I know it is frustrating to stumble across your image on a website that never asked for your permission to use your work, much less offered to pay for it. Different people have different ways of handling these situations. Some will report the offending website to photo theft shaming sites like PhotoSteralers. If you have a couple hours to waste, I highly recommend visiting PhotoStealers - much entertainment to be had there.

You can combat and deal with this with a few steps. I have had good success with this and  recommend this workflow to others. 

1) Learn that people are going to steal your photos. Learn to be ok with that. Not “OK” like you’re a doormat and are just going to be a passive victim but “OK” like don’t get all worked up about it to the point that you develop an ulcer. Upper G.I.’s are not fun.

2) Learn how to tag your photos with META data in lightroom (helpx.adobe.com/lightroom/help/metadata-basics-actions.html). If you tag your pic with META data, you can still track your photos more easily with Google text searches. As a bonus, those photos that do get stolen will feed your business info and website URL into Google and help you get discovered by people who might actually pay you to shoot.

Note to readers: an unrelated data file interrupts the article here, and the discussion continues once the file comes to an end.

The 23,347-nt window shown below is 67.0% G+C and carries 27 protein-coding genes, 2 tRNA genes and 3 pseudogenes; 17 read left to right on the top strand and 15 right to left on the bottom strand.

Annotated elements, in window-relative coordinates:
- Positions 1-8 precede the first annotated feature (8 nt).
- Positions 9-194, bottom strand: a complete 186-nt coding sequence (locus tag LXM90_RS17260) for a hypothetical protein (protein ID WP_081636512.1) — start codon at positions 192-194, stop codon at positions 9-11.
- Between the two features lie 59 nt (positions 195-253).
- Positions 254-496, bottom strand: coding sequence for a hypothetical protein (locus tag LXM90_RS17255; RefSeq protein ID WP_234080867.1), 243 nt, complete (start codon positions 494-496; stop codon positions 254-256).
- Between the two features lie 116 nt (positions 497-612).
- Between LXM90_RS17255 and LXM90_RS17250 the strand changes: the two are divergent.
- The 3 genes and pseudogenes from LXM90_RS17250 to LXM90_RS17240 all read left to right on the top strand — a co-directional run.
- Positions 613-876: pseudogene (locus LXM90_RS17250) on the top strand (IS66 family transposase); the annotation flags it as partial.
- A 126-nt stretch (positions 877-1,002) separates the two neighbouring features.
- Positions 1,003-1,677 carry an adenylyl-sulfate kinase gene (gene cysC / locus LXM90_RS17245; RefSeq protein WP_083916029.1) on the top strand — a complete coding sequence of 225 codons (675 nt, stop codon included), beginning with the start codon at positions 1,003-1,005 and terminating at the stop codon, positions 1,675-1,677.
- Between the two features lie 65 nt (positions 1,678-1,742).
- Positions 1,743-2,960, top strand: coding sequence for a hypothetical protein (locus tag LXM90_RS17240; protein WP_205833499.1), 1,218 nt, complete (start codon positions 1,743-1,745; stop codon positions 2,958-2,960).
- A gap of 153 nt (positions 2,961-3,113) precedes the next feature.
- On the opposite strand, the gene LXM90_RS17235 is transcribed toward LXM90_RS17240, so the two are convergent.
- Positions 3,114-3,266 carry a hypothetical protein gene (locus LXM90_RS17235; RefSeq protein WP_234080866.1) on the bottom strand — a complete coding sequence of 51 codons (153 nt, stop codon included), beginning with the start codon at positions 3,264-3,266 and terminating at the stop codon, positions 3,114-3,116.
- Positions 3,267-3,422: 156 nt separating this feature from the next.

3) About 3 times a year, grab 25 of your best new photos and do Google image searches on them to see if they have been stolen: images.google.com/

4) If any of your images do show up in Google image search and they are unauthorized uses of your works, either look for contact info for the publisher on the site or do a reverse lookup on the domain: whois.domaintools.com/

5) Send out an invoice for the usage with a note explaining your copyright/license (example of mine: gallucci.net/copyright/) and a link to your site explaining your  terms and conditions (Again, my example: gallucci.net/content-license-agreement/).

About half of those who I send notes pay the invoice with no questions. The next steps for the others are determined by the site and their usage.

There are lots of sites who can give you a breakdown of all this: petapixel.com/2015/08/07/a-primer-on-using-dmca-takedown-… - this is just how I handle it.

The process I have developed is a homogenized version developed from several different sources. It has served me well in my career.